To get started with your outdoor classroom design, begin with a space for your outdoor games.

By setting aside a large, unobstructed area for your large group, gross motor, outdoor games and circle time activities first, you are able to then designate and define the other areas.

Just like you have created spaces indoors for different types of activities or “learning centers”, you will want to designate outdoor spaces for the same things.

The space for your outdoor games is preferably a flat, grassy or cushioned area suitable for running. Since this will be the single largest area, it is best to select it first, and then fit in around it the other, smaller, activity areas. Keep in mind that this will be a relatively noisy area, so plan for other active, noisy play areas to be located near here and try to group noisy areas together and away from quieter areas.

Provide such materials as traffic cones, balls, bases, hula hoops and dancing scarves in an easily accessible manner for whatever impromptu play the children wish to create. Also include a separate container for your circle time activities. In this way, everything that you need for your time in this space is already on hand and there is no need to keep running back and forth getting materials from inside.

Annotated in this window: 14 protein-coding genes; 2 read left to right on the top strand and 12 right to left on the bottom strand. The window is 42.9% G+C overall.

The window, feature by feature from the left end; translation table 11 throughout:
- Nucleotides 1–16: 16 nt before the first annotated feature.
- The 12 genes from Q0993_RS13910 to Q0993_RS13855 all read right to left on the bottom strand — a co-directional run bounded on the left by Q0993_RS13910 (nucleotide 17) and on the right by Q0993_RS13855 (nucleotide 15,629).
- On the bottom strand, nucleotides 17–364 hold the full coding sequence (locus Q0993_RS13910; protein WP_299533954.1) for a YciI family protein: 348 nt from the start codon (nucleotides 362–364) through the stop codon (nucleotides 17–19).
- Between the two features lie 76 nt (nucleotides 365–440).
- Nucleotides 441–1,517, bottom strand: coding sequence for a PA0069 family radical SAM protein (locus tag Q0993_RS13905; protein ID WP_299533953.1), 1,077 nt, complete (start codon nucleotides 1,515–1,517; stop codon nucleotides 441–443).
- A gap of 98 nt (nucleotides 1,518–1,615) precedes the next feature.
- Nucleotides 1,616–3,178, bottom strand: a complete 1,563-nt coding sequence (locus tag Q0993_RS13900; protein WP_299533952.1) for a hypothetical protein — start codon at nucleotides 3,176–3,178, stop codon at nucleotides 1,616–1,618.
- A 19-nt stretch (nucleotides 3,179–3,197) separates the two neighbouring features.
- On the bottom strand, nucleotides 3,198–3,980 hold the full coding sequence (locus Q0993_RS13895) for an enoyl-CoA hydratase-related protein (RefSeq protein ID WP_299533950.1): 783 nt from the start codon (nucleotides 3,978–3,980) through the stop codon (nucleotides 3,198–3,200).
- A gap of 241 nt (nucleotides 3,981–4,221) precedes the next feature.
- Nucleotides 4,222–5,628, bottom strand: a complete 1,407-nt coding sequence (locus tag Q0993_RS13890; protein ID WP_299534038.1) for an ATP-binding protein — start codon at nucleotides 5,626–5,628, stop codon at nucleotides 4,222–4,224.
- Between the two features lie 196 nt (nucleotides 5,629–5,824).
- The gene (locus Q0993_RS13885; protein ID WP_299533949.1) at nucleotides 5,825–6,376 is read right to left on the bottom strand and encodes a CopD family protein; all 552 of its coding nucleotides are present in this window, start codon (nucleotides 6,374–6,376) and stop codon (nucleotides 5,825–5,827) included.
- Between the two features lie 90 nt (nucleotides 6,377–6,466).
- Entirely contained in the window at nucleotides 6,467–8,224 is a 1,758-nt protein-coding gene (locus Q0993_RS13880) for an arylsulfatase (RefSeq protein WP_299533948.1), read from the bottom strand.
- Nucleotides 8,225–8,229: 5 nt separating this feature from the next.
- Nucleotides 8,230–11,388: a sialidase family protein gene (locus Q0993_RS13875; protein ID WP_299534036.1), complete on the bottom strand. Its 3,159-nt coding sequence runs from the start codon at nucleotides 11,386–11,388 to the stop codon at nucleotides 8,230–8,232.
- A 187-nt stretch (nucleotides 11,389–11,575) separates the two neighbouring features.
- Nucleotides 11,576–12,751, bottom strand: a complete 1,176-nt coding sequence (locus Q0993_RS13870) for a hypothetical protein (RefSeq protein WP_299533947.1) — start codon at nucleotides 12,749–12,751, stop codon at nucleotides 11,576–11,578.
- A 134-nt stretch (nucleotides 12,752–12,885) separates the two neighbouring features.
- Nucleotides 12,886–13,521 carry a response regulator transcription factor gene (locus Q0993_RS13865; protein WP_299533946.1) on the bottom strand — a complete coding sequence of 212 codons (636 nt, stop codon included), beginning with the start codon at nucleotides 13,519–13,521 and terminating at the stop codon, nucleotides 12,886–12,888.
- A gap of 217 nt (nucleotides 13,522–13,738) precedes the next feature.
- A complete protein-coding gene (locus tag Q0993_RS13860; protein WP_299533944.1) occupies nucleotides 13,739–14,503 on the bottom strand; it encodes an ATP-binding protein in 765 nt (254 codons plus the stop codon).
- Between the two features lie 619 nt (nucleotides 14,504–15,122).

In addition to the space for group games, you will also want to create some physical challenges that are appropriate for the children. This can be in a separate part of the yard or on the perimeter of this area. Consider a “path” of rocks and/or logs of varying heights and lengths for the children to climb, balance on, and hop over. Be sure to allow for appropriate cushioning, and if you use wood mulch, it can still be an attractive focal point in the garden layout.

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